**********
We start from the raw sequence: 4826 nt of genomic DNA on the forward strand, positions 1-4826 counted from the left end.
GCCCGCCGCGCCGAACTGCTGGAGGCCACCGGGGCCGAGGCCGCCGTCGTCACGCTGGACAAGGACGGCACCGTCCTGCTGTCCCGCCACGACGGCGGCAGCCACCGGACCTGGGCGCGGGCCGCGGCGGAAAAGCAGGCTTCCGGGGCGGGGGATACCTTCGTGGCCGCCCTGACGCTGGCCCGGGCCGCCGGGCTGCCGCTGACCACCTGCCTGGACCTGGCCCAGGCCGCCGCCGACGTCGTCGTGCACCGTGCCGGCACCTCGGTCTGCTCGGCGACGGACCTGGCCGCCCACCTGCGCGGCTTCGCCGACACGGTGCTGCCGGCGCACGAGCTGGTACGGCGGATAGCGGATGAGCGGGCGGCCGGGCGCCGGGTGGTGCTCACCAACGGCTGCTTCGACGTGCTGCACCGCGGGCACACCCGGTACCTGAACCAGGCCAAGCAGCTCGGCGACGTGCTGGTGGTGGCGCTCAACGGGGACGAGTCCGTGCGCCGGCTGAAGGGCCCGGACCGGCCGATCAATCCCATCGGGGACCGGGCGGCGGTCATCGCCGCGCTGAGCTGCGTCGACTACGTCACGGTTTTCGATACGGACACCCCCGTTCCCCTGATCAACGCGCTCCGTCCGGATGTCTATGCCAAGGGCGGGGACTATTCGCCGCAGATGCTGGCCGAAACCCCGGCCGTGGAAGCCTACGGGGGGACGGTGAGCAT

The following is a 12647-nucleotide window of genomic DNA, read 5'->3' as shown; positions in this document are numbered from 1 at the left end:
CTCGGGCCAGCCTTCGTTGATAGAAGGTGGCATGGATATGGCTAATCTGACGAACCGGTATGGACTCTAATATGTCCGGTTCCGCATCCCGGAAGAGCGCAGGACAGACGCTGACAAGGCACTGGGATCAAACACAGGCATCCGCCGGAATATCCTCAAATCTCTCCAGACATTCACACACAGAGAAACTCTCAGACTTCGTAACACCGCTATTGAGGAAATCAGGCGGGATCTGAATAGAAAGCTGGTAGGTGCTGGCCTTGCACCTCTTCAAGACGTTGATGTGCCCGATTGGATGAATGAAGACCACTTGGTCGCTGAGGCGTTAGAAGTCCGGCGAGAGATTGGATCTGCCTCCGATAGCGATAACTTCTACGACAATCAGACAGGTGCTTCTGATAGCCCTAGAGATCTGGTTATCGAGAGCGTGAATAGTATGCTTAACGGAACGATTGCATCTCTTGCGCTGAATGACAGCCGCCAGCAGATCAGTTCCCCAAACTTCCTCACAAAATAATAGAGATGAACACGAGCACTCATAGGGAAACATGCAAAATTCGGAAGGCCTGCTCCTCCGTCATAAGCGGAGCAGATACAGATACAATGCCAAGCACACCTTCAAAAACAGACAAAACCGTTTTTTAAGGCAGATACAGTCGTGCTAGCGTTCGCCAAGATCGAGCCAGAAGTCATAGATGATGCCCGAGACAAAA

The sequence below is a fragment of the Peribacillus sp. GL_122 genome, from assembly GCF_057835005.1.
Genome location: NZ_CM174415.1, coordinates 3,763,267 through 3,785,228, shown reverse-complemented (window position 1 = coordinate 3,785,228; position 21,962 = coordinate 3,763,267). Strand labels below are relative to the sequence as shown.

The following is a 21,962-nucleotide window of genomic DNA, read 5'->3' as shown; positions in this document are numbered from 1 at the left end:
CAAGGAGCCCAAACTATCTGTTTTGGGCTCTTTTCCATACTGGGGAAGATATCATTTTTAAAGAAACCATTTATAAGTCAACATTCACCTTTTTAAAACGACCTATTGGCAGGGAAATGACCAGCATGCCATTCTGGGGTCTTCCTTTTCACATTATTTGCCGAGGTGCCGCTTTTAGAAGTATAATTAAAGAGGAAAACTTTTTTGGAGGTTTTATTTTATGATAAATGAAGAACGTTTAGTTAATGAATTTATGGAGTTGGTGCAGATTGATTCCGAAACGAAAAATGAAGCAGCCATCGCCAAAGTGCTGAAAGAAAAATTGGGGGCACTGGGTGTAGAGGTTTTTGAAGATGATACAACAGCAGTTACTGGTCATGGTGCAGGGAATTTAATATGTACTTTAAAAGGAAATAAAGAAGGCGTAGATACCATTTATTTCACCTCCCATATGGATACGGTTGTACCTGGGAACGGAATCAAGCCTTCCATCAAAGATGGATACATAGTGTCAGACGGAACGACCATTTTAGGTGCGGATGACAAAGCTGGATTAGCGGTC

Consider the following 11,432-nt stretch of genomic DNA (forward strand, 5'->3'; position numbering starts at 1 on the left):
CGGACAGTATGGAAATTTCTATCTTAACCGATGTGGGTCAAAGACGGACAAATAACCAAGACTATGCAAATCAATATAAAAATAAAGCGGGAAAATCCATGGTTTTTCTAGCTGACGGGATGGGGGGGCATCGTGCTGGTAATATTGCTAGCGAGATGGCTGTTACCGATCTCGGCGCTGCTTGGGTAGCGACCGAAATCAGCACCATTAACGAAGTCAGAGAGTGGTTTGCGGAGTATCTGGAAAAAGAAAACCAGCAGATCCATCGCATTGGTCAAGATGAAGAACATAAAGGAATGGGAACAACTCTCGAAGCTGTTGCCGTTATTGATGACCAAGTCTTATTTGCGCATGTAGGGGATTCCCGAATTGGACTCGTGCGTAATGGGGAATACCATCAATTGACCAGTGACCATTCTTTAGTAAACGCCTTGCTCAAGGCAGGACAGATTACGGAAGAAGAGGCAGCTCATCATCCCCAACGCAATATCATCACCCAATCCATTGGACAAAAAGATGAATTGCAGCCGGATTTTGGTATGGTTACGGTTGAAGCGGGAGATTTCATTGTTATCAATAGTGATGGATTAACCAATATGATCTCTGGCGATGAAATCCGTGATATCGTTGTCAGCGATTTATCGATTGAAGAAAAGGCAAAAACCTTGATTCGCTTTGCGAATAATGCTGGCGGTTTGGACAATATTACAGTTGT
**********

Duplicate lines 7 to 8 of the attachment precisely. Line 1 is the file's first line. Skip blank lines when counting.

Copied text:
The following is a 21,962-nucleotide window of genomic DNA, read 5'->3' as shown; positions in this document are numbered from 1 at the left end:
CAAGGAGCCCAAACTATCTGTTTTGGGCTCTTTTCCATACTGGGGAAGATATCATTTTTAAAGAAACCATTTATAAGTCAACATTCACCTTTTTAAAACGACCTATTGGCAGGGAAATGACCAGCATGCCATTCTGGGGTCTTCCTTTTCACATTATTTGCCGAGGTGCCGCTTTTAGAAGTATAATTAAAGAGGAAAACTTTTTTGGAGGTTTTATTTTATGATAAATGAAGAACGTTTAGTTAATGAATTTATGGAGTTGGTGCAGATTGATTCCGAAACGAAAAATGAAGCAGCCATCGCCAAAGTGCTGAAAGAAAAATTGGGGGCACTGGGTGTAGAGGTTTTTGAAGATGATACAACAGCAGTTACTGGTCATGGTGCAGGGAATTTAATATGTACTTTAAAAGGAAATAAAGAAGGCGTAGATACCATTTATTTCACCTCCCATATGGATACGGTTGTACCTGGGAACGGAATCAAGCCTTCCATCAAAGATGGATACATAGTGTCAGACGGAACGACCATTTTAGGTGCGGATGACAAAGCTGGATTAGCGGTC